In an interview, the head of French nuclear giant Areva's medical arm told AFP that atomic medicine has "fantastic potential" for fighting deadly, difficult to treat cancers.
"We are interested in tumors against which the current therapeutic arsenal is very limited -- like ovarian, gastric and pancreatic cancers -- where the needs are huge and patients are waiting," explained Areva Med chief Patrick Bourdet.
Based in a Maryland suburb of the US capital, not far from the National Institutes of Health, Areva Med is pitting its hopes on a rare radioactive isotope that may be capable of selectively annihilating cancer cells.
This new weapon against these aggressive cancers is a variety of lead: the isotope Pb 212. It is extremely rare, extracted from an equally rare metal called thorium.
Only the few major nuclear powers have stocks of the radioactive metal -- France, being one of them, with a considerable cache, Bourdet told AFP.
France's stock can be traced back half a decade to its nuclear subsidiary.
At that time, the Commissary of Atomic Energy, or CEA, a government-funded research group, decided to hold on to thorium after it extracted uranium -- which has become the principal material used in nuclear power plants.
In 2003, researchers had the idea of extracting the isotope Pb 212 from the thorium, with Areva's scientists among them, looking in part for possible applications against cancer.
Convinced of the great medical potential of this isotope, Areva created its medical affiliate in 2009 in the United States, which, since then, hasn't stopped growing.
In 2011, Areva Med, working with researchers from the University of Alabama, got the green light from the US Food and Drug Administration to start a phase one clinical trial with Pb 212, using radioimmunotherapy.
The first patient, of 18 slated in the trial, was treated in April 2012.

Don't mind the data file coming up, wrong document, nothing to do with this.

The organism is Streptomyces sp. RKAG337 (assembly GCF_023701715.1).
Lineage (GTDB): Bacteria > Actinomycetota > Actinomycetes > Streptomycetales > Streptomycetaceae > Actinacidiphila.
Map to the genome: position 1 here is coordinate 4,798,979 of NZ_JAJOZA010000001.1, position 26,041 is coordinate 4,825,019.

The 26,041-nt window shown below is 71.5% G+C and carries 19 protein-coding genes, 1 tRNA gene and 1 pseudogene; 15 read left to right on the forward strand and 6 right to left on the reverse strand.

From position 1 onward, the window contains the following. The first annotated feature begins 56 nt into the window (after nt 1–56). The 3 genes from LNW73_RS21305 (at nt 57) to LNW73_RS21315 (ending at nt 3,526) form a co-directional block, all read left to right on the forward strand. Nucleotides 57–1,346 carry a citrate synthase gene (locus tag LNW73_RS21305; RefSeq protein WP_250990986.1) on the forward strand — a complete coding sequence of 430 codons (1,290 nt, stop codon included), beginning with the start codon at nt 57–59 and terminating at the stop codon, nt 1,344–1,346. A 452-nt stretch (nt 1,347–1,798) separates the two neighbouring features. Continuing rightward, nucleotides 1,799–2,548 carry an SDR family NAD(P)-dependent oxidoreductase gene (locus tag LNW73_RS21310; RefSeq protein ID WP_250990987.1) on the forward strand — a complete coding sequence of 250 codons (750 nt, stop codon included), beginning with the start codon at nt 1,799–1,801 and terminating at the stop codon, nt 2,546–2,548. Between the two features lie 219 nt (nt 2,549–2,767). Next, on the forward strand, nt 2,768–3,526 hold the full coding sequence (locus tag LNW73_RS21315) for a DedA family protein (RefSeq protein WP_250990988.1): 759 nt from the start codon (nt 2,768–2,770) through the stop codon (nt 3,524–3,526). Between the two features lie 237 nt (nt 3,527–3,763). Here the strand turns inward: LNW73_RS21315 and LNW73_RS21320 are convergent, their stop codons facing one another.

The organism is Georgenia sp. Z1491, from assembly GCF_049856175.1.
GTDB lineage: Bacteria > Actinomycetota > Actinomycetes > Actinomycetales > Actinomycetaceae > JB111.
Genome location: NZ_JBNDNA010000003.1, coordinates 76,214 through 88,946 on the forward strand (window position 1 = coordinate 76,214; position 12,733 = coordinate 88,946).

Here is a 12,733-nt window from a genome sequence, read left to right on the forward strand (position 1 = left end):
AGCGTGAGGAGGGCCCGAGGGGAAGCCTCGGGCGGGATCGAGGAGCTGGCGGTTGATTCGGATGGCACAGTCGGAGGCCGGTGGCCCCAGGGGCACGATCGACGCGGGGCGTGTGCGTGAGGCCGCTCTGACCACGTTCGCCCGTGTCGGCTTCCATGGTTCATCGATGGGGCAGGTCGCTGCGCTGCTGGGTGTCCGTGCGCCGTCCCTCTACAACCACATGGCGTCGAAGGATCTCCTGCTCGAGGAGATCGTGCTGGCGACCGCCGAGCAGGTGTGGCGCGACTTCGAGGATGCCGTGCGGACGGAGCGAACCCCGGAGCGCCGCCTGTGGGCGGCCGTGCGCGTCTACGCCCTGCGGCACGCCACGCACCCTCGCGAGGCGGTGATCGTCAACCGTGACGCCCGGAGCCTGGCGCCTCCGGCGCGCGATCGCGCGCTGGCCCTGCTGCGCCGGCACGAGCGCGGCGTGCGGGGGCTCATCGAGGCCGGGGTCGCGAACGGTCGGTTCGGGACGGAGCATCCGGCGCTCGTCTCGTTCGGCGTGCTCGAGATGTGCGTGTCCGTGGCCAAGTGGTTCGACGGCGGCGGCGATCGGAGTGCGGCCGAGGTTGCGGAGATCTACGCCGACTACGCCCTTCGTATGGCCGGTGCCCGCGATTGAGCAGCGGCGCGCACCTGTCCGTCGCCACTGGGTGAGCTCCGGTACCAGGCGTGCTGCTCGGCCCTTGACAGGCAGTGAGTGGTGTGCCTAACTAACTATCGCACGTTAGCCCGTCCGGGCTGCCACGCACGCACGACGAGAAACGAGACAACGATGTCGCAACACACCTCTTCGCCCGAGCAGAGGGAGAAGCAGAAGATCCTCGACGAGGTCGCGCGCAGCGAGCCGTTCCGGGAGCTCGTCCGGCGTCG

"The trials are advancing in a satisfactory way," Bourdet said, adding that he couldn't be more optimistic at this point.
Backing up that optimism, Areva Med has gone into overdrive, putting in place the necessary components for the development and production of this new cancer-fighting tool, including in 2012 Areva Med inking an agreement with Swiss pharmaceutical giant Roche, the world leader in oncology.
At the same time, Areva launched the construction of a Pb 212 production laboratory, the world's first, in Bessines-sur-Gartempe, in the central French region of Limousin.
The lab, set to open at the end of 2013, will extract nanograms -- billionths of a gram -- of the isotope from tonnes of thorium.
In the regime currently under in preliminary trials, each patient needs just four nanograms of Pb 212 in a single day of treatment, explained Bourdet.
The radioactive isotope is aimed at the cancer cells by chemically attaching it to an antibody crafted to recognize the tumor by it's specific antigens, or chemical signals.
"It's truly an extremely targeted anti-cancer therapy" that could fight many forms of cancer, even metastasized, emphasized Bourdet. In addition, thanks to its precision, "there are no side effects," he said.
"Everything's going well so far, we are confident and optimistic, but let's wait the results of the science," he cautioned, while adding: "I think our drug will be ready in 2016."
Martin Brechbiel, head of radioimmunotherapy research at the National Cancer Institute, is more "cautiously optimistic."
"The potential is very great" with Pb 212, he told AFP.
"If this therapy can improve survival significantly this would be extremely important," he said, but it's "far too early to tell."